Propelled by a seething anger, Judas pushed his way through the Passover crowds until he reached the Temple. Worship was not at all on his mind. He had had enough. No one understood him, no one seemed to care about his opinion, no one appreciated the depth of his financial loss from three years on a fool’s errand. Well, he was going to get something out of it. And then they would know. They would all know.
Selected to be one of the Twelve, the closest followers and confidants of Christ, he was given the honored position of treasurer. Matthew was definitely more qualified, coming from a finance background as a tax collector, but Judas, who passionately loved money, was given the task. Trusted to be honorable, instead he found it quite easy to hide a coin here and stash a bit of money there. He probably felt this was justified, a payment for his extra duties. But it was embezzlement nonetheless and not as well hidden as he thought.
The final straw for Judas came in Bethany about a week before Passover (John 12:1-8). While Jesus and the disciples were dining with Lazarus, Mary and Martha, Mary demonstrated extravagant devotion by anointing Jesus’ feet with expensive perfume, completing her act by wiping His feet with her hair. This was too much! “One of His disciples, Judas Iscariat, who was later to betray Him, objected, ‘Why wasn’t this perfume sold and the money given to the poor? It was worth a year’s wages.’ He did not say this because he cared about the poor but because he was a thief; as keeper of the money bag, he used to help himself to what was put into it” (vs. 4-6).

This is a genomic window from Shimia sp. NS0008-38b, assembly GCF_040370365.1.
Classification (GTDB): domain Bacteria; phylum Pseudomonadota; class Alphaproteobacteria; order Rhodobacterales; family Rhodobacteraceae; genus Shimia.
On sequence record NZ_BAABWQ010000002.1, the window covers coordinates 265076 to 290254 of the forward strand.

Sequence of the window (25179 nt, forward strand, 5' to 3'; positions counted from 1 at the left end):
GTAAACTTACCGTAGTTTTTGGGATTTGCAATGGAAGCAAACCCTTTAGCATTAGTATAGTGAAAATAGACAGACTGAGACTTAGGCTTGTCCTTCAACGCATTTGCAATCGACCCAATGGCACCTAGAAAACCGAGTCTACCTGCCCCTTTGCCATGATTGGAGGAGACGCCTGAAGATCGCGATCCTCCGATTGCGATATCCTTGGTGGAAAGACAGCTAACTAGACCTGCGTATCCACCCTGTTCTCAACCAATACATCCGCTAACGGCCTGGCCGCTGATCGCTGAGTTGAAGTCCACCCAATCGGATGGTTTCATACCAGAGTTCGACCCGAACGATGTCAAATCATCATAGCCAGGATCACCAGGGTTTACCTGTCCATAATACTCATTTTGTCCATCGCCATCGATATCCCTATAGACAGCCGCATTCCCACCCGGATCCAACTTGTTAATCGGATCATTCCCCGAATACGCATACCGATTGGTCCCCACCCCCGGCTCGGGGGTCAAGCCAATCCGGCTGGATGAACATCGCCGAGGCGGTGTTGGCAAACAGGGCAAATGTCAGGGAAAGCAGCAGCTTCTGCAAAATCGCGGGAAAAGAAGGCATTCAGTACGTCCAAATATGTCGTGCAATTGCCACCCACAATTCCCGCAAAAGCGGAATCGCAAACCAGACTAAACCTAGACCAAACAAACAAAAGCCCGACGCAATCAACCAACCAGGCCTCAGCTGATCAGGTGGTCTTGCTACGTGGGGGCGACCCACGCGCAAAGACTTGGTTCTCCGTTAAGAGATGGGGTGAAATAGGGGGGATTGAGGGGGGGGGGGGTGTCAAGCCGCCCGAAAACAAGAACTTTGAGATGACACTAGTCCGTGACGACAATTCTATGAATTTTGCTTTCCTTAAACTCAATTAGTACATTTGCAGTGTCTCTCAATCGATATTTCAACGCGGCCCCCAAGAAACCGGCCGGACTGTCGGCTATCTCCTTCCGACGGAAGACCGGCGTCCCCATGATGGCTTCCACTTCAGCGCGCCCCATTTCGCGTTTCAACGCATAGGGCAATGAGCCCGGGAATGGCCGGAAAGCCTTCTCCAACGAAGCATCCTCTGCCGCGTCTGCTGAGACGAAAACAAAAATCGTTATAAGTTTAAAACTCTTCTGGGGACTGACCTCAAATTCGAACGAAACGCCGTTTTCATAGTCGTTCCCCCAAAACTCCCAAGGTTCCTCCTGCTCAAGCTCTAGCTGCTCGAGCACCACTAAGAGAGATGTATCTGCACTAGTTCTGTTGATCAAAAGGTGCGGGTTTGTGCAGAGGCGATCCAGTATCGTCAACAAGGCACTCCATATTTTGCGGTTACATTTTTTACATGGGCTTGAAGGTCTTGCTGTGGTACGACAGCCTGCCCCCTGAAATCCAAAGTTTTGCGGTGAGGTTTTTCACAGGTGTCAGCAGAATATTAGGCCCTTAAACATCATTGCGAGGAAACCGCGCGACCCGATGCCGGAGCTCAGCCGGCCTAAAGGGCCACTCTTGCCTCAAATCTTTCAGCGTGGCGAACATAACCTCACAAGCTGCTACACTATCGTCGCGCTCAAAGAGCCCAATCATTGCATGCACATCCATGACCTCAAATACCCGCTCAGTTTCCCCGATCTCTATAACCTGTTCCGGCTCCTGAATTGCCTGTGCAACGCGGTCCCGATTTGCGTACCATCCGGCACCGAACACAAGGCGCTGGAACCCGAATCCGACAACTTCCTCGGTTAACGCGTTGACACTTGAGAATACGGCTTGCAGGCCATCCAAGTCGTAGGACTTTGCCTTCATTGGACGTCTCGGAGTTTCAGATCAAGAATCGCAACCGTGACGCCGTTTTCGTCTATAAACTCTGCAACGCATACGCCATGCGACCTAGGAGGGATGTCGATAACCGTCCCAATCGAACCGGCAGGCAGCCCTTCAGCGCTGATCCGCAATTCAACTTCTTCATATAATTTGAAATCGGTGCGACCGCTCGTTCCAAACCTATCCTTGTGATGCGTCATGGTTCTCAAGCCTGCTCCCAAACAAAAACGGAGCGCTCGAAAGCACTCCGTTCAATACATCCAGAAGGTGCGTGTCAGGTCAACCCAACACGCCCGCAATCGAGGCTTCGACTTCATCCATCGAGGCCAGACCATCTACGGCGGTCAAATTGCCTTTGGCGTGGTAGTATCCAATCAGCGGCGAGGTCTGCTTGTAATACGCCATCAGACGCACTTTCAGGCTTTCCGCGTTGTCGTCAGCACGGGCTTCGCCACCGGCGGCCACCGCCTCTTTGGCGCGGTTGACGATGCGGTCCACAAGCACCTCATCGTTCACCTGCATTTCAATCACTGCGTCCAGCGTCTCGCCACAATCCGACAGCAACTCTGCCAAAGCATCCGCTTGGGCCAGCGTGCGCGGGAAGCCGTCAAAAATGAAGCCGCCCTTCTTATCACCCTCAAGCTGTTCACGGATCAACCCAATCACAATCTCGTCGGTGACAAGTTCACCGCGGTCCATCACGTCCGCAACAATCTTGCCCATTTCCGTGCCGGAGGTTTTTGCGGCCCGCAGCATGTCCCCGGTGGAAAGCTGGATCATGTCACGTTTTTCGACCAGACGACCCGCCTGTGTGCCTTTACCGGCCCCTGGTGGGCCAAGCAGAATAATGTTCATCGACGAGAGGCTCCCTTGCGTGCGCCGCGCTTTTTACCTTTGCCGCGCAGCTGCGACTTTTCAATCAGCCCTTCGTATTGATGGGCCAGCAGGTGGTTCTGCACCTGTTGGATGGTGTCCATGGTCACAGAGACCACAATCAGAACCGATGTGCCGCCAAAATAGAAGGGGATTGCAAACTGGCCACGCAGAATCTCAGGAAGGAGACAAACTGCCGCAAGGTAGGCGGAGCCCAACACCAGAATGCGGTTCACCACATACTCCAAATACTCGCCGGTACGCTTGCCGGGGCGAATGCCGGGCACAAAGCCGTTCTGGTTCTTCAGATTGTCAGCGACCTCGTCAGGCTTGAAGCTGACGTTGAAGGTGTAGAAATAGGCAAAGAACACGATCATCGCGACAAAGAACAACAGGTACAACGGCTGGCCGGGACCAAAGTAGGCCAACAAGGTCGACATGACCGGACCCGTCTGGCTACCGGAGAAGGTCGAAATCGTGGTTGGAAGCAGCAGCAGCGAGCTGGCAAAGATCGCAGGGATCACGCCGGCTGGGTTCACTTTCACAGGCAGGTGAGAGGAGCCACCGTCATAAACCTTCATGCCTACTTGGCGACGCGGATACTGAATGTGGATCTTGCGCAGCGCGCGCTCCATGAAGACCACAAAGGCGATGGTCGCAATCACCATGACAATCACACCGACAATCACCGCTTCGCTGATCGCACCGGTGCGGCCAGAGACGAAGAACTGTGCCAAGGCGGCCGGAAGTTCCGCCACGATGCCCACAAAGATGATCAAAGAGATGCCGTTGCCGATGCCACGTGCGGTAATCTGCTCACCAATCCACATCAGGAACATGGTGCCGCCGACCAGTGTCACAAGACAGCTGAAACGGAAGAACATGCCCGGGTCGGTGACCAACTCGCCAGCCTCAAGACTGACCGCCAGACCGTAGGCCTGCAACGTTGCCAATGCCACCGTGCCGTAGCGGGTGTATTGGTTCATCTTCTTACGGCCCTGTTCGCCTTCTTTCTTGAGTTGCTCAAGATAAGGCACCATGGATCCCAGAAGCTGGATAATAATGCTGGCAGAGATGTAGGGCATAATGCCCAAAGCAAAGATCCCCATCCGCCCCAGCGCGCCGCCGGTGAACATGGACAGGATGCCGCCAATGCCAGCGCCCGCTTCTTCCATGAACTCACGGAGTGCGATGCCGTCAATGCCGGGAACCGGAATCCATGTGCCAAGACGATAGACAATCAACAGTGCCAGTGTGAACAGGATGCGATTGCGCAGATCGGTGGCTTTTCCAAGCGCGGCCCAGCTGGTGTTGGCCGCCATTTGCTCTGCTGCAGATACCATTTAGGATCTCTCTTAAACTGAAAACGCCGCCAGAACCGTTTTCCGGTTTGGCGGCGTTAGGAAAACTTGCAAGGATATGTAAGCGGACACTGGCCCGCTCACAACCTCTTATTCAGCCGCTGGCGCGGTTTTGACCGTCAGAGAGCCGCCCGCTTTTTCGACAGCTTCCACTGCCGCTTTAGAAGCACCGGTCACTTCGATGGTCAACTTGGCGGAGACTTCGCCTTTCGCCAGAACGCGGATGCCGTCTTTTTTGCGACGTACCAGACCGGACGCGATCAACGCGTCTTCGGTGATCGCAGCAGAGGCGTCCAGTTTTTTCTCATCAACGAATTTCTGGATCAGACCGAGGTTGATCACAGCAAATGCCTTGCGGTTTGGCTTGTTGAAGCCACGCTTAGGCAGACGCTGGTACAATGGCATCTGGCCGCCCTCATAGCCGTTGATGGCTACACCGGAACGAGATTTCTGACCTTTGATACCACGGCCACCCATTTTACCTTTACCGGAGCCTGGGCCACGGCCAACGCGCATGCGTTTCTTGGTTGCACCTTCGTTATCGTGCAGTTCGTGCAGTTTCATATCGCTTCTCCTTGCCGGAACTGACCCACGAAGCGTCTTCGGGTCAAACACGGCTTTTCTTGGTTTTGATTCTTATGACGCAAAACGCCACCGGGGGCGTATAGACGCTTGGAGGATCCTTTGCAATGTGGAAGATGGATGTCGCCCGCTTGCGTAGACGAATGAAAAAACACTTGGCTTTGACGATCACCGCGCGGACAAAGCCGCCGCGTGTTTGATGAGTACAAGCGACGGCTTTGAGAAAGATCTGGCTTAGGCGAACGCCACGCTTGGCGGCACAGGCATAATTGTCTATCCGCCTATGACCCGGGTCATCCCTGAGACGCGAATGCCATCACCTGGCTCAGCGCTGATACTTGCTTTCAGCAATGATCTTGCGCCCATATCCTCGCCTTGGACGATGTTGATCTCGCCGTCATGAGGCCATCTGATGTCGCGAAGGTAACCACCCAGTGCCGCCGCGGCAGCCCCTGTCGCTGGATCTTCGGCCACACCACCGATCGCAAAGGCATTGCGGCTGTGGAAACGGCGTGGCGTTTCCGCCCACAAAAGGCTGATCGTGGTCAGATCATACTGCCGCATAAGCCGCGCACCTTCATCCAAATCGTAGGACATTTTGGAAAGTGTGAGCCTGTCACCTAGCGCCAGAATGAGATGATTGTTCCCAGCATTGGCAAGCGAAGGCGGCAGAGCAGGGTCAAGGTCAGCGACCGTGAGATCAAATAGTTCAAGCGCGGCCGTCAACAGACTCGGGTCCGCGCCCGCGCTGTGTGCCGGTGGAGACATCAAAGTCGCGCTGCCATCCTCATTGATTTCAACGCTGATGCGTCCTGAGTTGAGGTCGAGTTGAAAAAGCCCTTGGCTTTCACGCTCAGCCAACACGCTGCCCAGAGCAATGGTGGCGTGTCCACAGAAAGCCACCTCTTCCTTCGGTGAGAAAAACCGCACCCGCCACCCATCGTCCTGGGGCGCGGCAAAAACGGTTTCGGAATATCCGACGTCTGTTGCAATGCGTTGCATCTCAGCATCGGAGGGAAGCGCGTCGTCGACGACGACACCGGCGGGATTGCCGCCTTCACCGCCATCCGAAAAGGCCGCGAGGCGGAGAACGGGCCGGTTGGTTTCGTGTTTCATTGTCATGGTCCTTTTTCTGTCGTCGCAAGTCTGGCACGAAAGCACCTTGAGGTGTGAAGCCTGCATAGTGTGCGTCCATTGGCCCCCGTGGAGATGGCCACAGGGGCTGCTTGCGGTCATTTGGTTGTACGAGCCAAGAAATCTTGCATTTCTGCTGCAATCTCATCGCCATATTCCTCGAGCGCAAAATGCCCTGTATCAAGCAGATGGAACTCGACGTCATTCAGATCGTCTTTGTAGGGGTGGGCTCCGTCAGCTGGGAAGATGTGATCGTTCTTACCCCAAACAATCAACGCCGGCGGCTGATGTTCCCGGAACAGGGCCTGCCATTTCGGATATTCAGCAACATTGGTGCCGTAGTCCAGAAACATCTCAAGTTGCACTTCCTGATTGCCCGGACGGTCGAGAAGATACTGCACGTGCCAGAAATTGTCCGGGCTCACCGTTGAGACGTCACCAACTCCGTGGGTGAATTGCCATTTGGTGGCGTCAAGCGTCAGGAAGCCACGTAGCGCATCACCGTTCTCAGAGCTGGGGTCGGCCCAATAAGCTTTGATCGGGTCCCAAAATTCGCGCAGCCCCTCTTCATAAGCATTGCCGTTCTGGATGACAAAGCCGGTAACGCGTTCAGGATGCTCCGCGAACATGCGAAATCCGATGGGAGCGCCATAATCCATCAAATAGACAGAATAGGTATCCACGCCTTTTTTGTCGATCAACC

Despite his noble claims to care for the poor, Judas suffered a public reproof. “‘Leave her alone,’ Jesus replied. ‘It was meant that she should save this perfume for the day of my burial. You will always have the poor among you, but you will not always have Me’” (vs. 7-8). Judas lost on two counts. He was publicly humiliated by Jesus’ rebuke, and he lost any chance of enjoying the financial benefit from the sale of the perfume.
With the memory fresh and the wound still open, he now entered the room for a meeting with the Jewish leaders. They knew he was one of Jesus’ closest followers and were no doubt curious about this mysterious proposal he had. It was plain and simple. “Give me the right price and I’ll deliver Jesus to you.” The leaders were elated. Jesus had become an increasing problem to them.
They hated Him for a host of reasons. First, He was from Nazareth, a country boy from a village known for its lowlifes. He had failed to attend any schools and was apparently taught at an unremarkable synagogue. He had no respect for the high place that the leaders had made for themselves and, worse yet, not only showed no respect but openly attacked them for hypocrisy. And then the display the previous Sunday, with throngs of people treating Him like a king, threatened not only their power within the Jewish religion and culture, but retribution from the Roman rulers who watched this potential revolutionary with hand on sword. But He was always surrounded by these admirers, and just about the time they thought they had the advantage, a fantastic miracle would take place right in front of them. When they sought to engage Him in verbal entrapment, He not only landed on His feet but left the challengers embarrassed for their efforts.
The opportunity provided by Judas was more than they could have imagined. They wasted no time agreeing to the price: 30 pieces of silver, the price of a common slave. A strategy was devised, with Judas promising to be their inside man in bringing down the so–called Messiah.
Judas walked back through the crowds, comforted that he had taken back power and profited to boot. He knew his actions would not only destroy Jesus but end any hopes entertained by the Twelve for their future. But his future was secure. They would lose everything. Only he would come out on top.
He could hear the jingle of the coins as he walked, keeping time with his pace. Today was not just profitable. Today Judas rendezvoused with destiny
By Major Allen Satterlee